The outbreak of a new strain of Coronavirus has recently emerged in the city of Wuhan in China. Yesterday, the main Chinese equity market (the CSI300 Index) fell by more than 3%, as investors became concerned about the extent of the impact of the virus. This move may have been exaggerated by thin trading ahead of Chinese New Year break; however, with the Shanghai market now closed until next Thursday, we will have to wait and see how the market responds to the fluid situation on the ground. Movements in other markets have been much more muted.
When the World Health Organisation (WHO) met this Thursday, there had been 557 confirmed cases of the virus and 17 confirmed deaths. Most of these were in Wuhan, but there has been a small number of cases reported elsewhere, one being in the US. However, the numbers are rising rapidly. Wuhan is a city of 11 million people – to put this into perspective, London has around 8 million people – so the proportion of people infected in Wuhan so far has been small. The WHO decided not to declare a "Public Health Emergency of International Concern", due to the limited international spread of the virus; however, they are likely to revisit this decision should the situation deteriorate. The Chinese New Year celebrations mean that many people are travelling, which will make it harder to contain the spread of the disease.
The last Coronavirus to impact markets was the SARS-Coronavirus that caused widespread concern between 2002 and 2004. SARS also began in China, and according to the WHO there were around 8,000 cases across 26 countries and over 800 deaths in 2003 (some countries had just a single case). The SARS scare caused a sharp decline in travel and tourism, and Asian stock markets fell sharply. There was a degree of fearmongering, with reports suggesting a global impact that generally failed to materialise. In the end, the outbreak was short lived, and the Chinese stock market recovered quickly. However, assessing the market impact of SARS is complicated, as there were many other events happening at that time, including the US invasion of Iraq.
Lessons have been learned from the SARS epidemic. Since then, China has invested in many laboratories for testing and disease control. They have also introduced further measures to better manage the situation. In 2002, China was deliberately secretive about the outbreak, and initially gave little information to the outside world. However, this time they have been more open in sharing details with the WHO. In addition, their reaction has been considerably quicker in order to warn the public, they have made the use of facemasks obligatory in certain areas and are shutting down public transport as a precaution. These measures should help slow the spread of the disease. Monitoring at international airports, including London Heathrow, has been stepped-up, and the official risk level in the UK has been deemed "low". As it stands, SARS appears to have led to a higher proportion of deaths than this new strain of the Coronavirus. Thus far, deaths from the new virus have, in most cases reported, been from the elderly and those already sick. However, it is still early days, and these viruses can mutate, meaning they can potentially become more dangerous.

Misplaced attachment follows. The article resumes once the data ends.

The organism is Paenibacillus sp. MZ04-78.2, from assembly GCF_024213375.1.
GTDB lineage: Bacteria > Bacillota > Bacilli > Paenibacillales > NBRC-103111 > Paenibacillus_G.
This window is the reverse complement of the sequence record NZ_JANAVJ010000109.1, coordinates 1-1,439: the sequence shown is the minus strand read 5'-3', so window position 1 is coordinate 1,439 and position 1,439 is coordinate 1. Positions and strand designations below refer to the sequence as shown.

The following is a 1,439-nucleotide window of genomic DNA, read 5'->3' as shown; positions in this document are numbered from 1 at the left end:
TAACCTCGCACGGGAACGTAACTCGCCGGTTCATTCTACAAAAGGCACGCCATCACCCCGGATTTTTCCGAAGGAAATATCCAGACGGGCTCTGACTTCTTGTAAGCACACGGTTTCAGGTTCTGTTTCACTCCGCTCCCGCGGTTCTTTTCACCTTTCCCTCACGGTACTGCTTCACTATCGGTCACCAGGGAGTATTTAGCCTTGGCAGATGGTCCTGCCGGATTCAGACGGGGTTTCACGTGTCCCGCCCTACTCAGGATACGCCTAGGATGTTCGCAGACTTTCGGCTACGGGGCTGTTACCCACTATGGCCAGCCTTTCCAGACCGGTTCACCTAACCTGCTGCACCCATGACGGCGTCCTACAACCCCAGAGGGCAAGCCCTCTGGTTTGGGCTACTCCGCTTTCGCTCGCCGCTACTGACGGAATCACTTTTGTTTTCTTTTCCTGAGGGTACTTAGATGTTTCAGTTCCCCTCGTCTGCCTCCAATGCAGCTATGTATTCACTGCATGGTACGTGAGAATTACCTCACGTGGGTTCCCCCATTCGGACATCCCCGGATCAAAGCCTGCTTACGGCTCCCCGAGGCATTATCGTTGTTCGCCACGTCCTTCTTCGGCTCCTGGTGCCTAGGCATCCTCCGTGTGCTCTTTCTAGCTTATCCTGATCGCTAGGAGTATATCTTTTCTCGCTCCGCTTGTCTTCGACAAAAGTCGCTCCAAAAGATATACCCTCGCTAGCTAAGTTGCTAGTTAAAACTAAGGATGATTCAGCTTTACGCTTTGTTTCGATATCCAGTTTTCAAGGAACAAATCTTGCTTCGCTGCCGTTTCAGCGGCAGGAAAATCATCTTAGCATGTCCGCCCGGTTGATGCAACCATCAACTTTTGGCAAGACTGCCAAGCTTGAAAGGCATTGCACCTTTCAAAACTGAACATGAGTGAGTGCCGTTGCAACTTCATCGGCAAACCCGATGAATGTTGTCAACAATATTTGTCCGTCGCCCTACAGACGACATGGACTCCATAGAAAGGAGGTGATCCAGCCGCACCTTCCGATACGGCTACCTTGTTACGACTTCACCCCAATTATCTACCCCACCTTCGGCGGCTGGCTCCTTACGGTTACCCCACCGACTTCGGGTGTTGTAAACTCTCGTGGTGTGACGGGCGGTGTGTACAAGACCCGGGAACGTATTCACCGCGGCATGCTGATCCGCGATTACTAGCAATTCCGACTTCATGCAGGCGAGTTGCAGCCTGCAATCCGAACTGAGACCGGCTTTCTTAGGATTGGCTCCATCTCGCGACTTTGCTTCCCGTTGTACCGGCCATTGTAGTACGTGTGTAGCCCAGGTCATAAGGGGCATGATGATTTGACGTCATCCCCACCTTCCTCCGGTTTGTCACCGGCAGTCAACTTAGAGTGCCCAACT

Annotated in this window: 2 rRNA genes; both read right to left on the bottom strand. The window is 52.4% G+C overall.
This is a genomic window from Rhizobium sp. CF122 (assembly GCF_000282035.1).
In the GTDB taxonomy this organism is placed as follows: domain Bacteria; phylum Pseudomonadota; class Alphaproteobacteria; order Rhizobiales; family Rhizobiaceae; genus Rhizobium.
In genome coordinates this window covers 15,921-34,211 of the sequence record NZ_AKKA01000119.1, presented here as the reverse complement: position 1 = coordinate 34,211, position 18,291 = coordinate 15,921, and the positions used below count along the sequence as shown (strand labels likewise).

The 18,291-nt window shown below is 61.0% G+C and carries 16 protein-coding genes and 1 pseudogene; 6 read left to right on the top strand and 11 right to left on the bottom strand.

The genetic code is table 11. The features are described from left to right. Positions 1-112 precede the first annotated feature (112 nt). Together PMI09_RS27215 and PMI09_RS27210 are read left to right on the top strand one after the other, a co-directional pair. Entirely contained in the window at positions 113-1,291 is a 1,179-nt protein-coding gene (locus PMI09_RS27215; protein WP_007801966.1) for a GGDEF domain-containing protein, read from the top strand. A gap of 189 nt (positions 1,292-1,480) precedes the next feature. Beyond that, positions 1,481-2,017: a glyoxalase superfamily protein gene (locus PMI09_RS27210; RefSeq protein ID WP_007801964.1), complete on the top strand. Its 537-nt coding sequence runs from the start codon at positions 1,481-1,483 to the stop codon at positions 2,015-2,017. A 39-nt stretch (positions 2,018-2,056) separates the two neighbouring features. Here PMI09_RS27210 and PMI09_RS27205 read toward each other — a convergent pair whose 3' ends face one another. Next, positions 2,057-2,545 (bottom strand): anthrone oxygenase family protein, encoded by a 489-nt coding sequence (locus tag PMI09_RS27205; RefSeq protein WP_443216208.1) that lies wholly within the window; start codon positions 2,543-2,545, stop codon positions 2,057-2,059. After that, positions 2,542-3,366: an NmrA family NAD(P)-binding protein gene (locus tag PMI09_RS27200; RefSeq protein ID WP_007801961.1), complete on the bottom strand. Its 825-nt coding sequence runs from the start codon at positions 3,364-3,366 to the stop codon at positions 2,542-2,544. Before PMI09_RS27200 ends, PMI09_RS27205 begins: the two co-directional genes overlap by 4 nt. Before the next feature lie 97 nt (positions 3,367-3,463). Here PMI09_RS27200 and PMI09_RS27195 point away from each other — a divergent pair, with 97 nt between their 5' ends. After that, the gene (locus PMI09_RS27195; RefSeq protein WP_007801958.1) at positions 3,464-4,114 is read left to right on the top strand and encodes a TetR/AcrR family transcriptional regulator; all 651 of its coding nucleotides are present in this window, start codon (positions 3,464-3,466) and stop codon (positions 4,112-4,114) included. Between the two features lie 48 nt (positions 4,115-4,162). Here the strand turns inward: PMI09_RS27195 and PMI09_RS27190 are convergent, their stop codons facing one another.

Returning to the main question of whether or not investors should be concerned about this new outbreak in China. In the case of the SARS outbreak, the impact to the economy and to markets was felt most acutely in response to the precautionary measures taken, rather than from the scale of the infection itself. When the infection was eventually contained, markets that were impacted recovered quickly. With the Wuhan Coronavirus, precautionary measures have been taken early and the treatment of viral diseases has improved since then. In the short term, travel companies, airlines and retail companies in the areas affected are likely to be marked down due to the restrictions being implemented. Chinese New Year events have been cancelled in Beijing and Shanghai, and Disney Land is preparing to close. Pharmaceutical companies developing drugs for the treatment of viral infections are likely to benefit from the epidemic. However, as far as the wider picture is concerned, investors with a globally diversified portfolio should not be too concerned at this time. We will of course be monitoring the situation closely.
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